There are moments when history
passes you so close
you can smell its breath,
you can reach your hand out
and touch it on its flank…

Such moments, however, are set close to jeering doggerel:

The young girls show the latest crop of tummies,
and the new president proves that he’s a dummy.

And Hoagland relies, in this poem, on speech lazy enough to verge on cliché: “Right before our eyes” and “Poof” and in mock-media-commentator-speak, “I could feel the end of an era there.” He’s ventriloquizing the language of the unextraordinary, the lazy articulator of half-examined ideas. The poet repeatedly insists on his presence, behind the poem, as manipulator of diction and metaphor.

All this works simultaneously to undercut and reinforce the cringe. But what if Hoagland had created a speaker who stopped his stereotyping to say “Wait, let me stop messing around, I’m being racist and racism is bad.” What a relief? Well, no: what a dodge. We could all then nod our heads, fold our hands and repeat, “Yes, racism is bad.” We’ve all read poems like that, and know what insignificant pieties they amount to.

What if, on the other hand, Hoagland’s speaker were a clownishly reactionary bigot spewing racial slurs, someone clearly not the poet. How easy it would be to put that character where he belonged: not me. Nothing to do with me.

No, this poem is about a much more prevalent, more insidious sort of racism—white, liberal, emotional, infrastructural—mostly hidden—racism. That’s not news in the world, but it is pretty new news in poems, and made especially potent by the problematic relationship of speaker to poet. Just as Sylvia Plath’s “Daddy” can’t be about extremity of emotion and mental state without making us wonder just how much the poem’s lunacy is performed, Hoagland’s “The Change” can’t be about liberal white racism without making us wonder just how much of this poem is performed. I cringe reading this poem because I’m forced to wonder how much I’m looking in a mirror when I read it.

Poof, remember? It was the twentieth century almost gone,
we were there,

and when we went to put it back where it belonged,
it was past us
and we were changed.

We can try to put this poem back where it belongs, too, but it too is past us, and we’re changed. Unless of course you’re the kind of reader who only wants to read poems that tell you what you want to hear—about the world, but even more, and particularly for white readers, about yourself. “The Change” is an uncivil—no, ugly—poem. It’s also a poem of nuance, necessity and urgency.

The Change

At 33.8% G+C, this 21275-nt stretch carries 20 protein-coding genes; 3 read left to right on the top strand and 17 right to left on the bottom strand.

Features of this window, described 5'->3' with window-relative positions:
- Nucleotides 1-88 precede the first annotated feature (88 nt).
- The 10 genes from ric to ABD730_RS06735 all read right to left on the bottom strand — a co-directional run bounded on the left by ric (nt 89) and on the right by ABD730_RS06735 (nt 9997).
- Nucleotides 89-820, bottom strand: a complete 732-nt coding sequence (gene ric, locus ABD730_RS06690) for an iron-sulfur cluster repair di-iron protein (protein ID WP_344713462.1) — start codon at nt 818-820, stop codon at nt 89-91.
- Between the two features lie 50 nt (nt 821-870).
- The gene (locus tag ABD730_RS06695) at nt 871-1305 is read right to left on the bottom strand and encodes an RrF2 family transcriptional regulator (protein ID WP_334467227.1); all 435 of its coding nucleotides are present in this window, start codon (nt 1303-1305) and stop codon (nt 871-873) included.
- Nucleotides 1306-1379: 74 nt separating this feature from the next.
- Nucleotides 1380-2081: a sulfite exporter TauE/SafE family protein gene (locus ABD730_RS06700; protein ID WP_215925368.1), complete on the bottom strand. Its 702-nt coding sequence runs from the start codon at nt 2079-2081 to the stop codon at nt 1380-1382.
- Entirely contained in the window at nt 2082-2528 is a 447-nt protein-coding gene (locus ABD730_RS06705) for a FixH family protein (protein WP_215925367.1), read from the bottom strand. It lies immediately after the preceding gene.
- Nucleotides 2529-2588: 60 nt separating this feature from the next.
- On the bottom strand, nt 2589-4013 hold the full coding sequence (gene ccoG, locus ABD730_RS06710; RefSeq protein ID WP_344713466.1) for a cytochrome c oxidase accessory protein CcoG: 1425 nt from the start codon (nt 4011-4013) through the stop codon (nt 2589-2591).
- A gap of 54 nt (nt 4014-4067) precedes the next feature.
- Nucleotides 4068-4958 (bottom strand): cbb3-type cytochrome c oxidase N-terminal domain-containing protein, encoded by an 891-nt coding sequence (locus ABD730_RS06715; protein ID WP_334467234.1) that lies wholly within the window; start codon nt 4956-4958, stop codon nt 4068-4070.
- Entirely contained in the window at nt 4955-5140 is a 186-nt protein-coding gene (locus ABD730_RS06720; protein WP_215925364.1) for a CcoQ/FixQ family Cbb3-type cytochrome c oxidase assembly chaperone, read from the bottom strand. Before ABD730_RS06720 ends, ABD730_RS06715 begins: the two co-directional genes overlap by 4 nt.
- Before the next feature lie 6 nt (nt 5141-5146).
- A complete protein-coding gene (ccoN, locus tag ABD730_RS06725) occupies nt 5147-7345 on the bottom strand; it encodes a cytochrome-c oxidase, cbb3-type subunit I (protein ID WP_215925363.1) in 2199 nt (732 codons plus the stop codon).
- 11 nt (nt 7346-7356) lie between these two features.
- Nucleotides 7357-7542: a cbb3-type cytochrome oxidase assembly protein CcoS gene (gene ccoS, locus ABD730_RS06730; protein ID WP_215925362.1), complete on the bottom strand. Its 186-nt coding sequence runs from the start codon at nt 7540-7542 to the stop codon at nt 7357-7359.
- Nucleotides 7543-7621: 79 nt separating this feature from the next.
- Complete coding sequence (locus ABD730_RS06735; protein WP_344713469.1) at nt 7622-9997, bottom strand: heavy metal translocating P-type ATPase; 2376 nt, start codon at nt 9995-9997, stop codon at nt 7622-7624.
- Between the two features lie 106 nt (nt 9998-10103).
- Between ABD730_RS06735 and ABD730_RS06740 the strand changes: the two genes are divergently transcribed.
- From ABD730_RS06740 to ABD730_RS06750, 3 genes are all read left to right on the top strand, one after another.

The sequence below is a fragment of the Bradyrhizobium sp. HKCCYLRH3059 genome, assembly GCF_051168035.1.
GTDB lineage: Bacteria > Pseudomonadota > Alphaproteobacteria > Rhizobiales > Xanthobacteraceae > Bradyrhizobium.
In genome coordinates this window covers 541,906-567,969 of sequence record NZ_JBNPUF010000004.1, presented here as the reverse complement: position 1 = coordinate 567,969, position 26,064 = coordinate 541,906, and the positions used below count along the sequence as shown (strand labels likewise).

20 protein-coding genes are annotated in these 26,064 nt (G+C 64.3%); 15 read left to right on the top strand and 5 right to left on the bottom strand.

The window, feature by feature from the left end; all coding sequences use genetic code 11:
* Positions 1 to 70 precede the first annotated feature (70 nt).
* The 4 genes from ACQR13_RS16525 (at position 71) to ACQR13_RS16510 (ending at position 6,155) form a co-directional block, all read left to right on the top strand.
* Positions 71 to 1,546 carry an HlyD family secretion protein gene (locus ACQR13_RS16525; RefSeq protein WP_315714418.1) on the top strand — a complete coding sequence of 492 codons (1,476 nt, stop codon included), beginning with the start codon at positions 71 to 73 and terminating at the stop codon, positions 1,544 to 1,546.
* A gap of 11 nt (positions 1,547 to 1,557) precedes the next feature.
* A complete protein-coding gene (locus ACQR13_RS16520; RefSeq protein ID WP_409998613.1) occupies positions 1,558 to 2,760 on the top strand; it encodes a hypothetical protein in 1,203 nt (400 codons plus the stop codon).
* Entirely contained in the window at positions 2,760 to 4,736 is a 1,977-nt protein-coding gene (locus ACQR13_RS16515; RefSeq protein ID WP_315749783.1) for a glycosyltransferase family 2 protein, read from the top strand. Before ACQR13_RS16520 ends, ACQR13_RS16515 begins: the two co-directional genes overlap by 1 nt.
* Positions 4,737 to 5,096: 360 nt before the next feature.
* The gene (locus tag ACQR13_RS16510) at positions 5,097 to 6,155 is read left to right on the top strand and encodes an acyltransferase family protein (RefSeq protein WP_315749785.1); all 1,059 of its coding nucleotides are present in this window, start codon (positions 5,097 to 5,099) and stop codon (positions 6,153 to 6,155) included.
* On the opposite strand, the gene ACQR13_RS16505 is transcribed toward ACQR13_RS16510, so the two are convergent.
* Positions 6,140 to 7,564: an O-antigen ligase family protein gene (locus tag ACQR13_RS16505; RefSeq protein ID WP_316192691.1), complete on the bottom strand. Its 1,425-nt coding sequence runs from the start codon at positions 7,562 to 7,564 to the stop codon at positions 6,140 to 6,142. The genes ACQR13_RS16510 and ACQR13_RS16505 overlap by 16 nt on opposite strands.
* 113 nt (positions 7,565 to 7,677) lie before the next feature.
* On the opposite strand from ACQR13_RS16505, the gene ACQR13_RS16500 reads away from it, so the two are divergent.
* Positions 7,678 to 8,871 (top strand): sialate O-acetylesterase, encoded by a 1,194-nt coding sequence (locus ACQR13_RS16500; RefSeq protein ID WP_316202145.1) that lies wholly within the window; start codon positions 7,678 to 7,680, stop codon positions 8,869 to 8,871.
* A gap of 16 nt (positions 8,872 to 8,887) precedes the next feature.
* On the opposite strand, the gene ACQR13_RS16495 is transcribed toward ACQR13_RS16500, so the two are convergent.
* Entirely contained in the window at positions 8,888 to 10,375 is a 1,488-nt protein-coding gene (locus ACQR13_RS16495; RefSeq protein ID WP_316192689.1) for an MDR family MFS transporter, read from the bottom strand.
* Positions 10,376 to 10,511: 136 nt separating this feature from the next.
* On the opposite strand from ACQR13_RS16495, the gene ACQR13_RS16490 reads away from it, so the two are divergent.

The season turned like the page of a glossy fashion magazine.
In the park the daffodils came up
and in the parking lot, the new car models were on parade.

Sometimes I think that nothing really changes—

The young girls show the latest crop of tummies,
and the new president proves that he’s a dummy.

But remember the tennis match we watched that year?
Right before our eyes

some tough little European blonde
pitted against that big black girl from Alabama,
cornrowed hair and Zulu bangles on her arms,
some outrageous name like Vondella Aphrodite—

We were just walking past the lounge
and got sucked in by the screen above the bar,
and pretty soon
we started to care about who won,

putting ourselves into each whacked return
as the volleys went back and forth and back
like some contest between
the old world and the new,

and you loved her complicated hair
and her to-hell-with-everybody stare,
and I,
I couldn’t help wanting
the white girl to come out on top,

because she was one of my kind, my tribe,
with her pale eyes and thin lips

and because the black girl was so big
and so black,
so unintimidated,

hitting the ball like she was driving the Emancipation Proclamation
down Abraham Lincoln’s throat,
like she wasn’t asking anyone’s permission.

There are moments when history
passes you so close
you can smell its breath,
you can reach your hand out
and touch it on its flank,

and I don’t watch all that much Masterpiece Theatre,
but I could feel the end of an era there

in front of those bleachers full of people
in their Sunday tennis-watching clothes

as that black girl wore down her opponent
then kicked her ass good
then thumped her once more for good measure

and stood up on the red clay court
holding her racket over her head like a guitar.

And the little pink judge
had to climb up on a box
to put the ribbon on her neck,

still managing to smile into the camera flash,
even though everything was changing

and in fact, everything had already changed—

Poof, remember? It was the twentieth century almost gone,
we were there,

and when we went to put it back where it belonged,
it was past us
and we were changed.

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Posted in Uncategorized on Thursday, April 28th, 2011 by Daisy Fried.